Governor Kasich signed House Bill 133, the State Lands Leasing Bill, into law back in 2011. The Governor did not have to sign the bill into law, he could have waited ten days (excluding Sundays), not signed the bill and it would still have become effective law. Or, at the time, the Governor could have vetoed the bill, which would have killed it. However, Governor Kasich chose to place his signature onto House Bill 133 to make it effective Ohio law. He, in turn, agreed to the bill and all of its tenants of law.
As a part of that bill, appointments to the Oil and Gas Leasing Commission were to be made. These appointments were required by law to be done by the end of October, 2011. October came and went and nothing happened. State legislators inquired to both the Governor and other members of the administration as to when to expect these appointments. Again, nothing happened and they were continued to be greeted with silence.
Governor Kasich has failed to perform his duties as required under Ohio law. So, after acting within the proper channels, the state legislature took action, removing the appointment authority from the Governor and providing this authority to the leaders of both the Ohio House and Senate. They did so by including it in the state budget bill. Again, even six years later, nothing prevented Governor Kasich from appointing members to the leasing commission. But the Governor continued to remain silent.
Since this language was included in the state budget bill, Governor Kasich utilized his authority to line-item veto the measure which he clearly has the right to do. However, per Article II, Section 16 of the Ohio Constitution, the Ohio House also had the right to start the process of overriding the Governor’s veto. To do so, a super majority of three-fifths of members are needed to override.
Why should the will of 67 members of the Ohio House and their associated constituents be silenced due to the opinion of one person? Those members utilized their constitutional authority to assert their will and require that these appointments take place. They represent landowners – constituents - whose adjoining properties next to state lands could have been leased and who would have received the associated benefits of mineral production for the past six years. We agree with the Ohio House that six years of inaction is long enough.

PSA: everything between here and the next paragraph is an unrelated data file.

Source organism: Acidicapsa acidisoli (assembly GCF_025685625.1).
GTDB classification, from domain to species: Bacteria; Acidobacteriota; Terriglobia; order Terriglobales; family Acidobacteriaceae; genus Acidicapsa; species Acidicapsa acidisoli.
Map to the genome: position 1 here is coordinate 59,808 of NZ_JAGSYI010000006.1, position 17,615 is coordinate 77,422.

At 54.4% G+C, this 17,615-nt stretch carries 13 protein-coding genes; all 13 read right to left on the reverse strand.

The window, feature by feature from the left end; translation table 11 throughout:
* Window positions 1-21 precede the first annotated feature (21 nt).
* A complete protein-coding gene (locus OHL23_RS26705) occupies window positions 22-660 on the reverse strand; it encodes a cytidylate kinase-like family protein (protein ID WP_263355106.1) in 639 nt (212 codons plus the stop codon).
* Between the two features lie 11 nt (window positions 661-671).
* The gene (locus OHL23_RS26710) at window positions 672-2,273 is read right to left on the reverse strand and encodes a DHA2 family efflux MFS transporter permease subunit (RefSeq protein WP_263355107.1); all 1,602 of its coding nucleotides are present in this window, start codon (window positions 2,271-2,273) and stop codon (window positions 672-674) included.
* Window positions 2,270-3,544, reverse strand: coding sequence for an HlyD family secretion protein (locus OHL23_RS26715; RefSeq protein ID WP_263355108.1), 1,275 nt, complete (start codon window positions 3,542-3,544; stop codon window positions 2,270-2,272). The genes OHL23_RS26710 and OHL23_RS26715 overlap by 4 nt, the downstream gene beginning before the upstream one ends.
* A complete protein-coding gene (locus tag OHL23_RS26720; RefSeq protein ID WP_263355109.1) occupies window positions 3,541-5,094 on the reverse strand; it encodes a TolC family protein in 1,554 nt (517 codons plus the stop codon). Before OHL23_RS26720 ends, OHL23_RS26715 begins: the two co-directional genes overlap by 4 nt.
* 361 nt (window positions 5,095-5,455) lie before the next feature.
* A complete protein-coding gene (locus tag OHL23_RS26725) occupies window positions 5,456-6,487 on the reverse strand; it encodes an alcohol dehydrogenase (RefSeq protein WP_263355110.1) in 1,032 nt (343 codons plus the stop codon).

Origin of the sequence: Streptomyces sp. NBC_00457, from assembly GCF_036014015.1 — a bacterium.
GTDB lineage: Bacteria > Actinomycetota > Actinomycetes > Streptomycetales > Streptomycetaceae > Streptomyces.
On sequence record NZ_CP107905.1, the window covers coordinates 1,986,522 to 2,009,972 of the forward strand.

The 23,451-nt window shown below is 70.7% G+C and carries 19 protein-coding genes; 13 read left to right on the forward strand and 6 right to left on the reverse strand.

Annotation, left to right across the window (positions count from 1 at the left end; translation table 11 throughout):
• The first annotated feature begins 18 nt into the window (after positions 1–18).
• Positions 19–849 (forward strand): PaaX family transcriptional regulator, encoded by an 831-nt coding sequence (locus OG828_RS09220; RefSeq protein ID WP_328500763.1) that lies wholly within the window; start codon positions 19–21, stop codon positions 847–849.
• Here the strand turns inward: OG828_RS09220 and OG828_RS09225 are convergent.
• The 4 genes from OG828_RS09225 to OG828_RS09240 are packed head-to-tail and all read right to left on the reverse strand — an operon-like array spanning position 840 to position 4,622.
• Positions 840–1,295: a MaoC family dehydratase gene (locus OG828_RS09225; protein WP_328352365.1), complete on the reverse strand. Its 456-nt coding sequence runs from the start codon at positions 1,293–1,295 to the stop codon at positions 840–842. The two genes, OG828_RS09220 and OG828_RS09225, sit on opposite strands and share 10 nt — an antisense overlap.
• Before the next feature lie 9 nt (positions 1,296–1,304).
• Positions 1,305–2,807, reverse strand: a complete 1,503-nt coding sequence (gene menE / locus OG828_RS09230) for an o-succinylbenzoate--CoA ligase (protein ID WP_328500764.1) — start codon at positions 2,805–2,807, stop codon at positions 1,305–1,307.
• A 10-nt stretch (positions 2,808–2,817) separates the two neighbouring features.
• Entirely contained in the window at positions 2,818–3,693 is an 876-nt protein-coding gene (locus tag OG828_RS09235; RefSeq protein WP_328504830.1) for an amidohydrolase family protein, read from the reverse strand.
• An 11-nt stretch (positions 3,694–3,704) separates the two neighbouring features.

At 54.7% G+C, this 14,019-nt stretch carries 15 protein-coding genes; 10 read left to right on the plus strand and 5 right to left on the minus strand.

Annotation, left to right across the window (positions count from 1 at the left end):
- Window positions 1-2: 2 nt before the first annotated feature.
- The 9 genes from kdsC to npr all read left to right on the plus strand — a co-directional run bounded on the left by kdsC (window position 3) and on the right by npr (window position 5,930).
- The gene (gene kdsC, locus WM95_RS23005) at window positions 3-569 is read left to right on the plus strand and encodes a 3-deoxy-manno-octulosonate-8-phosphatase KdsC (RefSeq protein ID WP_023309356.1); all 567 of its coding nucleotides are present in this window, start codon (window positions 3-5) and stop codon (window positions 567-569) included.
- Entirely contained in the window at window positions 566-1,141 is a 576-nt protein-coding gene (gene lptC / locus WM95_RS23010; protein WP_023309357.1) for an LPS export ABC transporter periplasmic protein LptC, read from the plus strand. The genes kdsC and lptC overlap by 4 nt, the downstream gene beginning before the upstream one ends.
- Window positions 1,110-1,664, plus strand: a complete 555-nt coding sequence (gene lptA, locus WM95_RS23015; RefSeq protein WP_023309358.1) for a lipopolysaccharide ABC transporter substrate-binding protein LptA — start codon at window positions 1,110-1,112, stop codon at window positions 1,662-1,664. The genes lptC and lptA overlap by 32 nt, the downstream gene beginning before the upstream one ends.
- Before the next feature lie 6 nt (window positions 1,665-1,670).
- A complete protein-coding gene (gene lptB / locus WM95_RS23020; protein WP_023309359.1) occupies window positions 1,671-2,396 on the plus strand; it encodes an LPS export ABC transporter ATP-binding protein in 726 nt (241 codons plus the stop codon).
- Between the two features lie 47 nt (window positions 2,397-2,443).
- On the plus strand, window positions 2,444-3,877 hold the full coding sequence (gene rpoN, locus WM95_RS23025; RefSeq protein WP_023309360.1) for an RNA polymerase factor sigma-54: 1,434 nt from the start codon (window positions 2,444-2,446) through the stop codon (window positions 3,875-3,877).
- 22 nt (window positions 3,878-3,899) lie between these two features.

Finally, in a recent opinion piece by Thomas Suddes that ran in the Columbus Dispatch and the Cleveland Plain Dealer, he points out that the first version of the Ohio Constitution initially provided the state legislature with the authority to make appointments. As he states, that power was taken away because it was abused. Is this not what is currently happening with this Governor? With no repercussions for the failure to appoint, the Governor has ultimately chosen this path and, in turn, has forced onto the legislature the associated response to override his veto.
For the statutorily required process of state-lands leasing to begin, these appointments are required. Since Governor Kasich has neglected this duty, the Ohio House through their actions has stated enough is enough. The process to start the conversation for utilizing state-owned oil and gas resources for the benefit of the state, adjoining landowners, and its citizens must begin. Ohio law demands it. We urge the Ohio Senate to act to override the Governor’s line item veto.
The OOGA encourages anyone in the industry to call/email Senate President Obhof to override the veto on oil and gas lease appointments!
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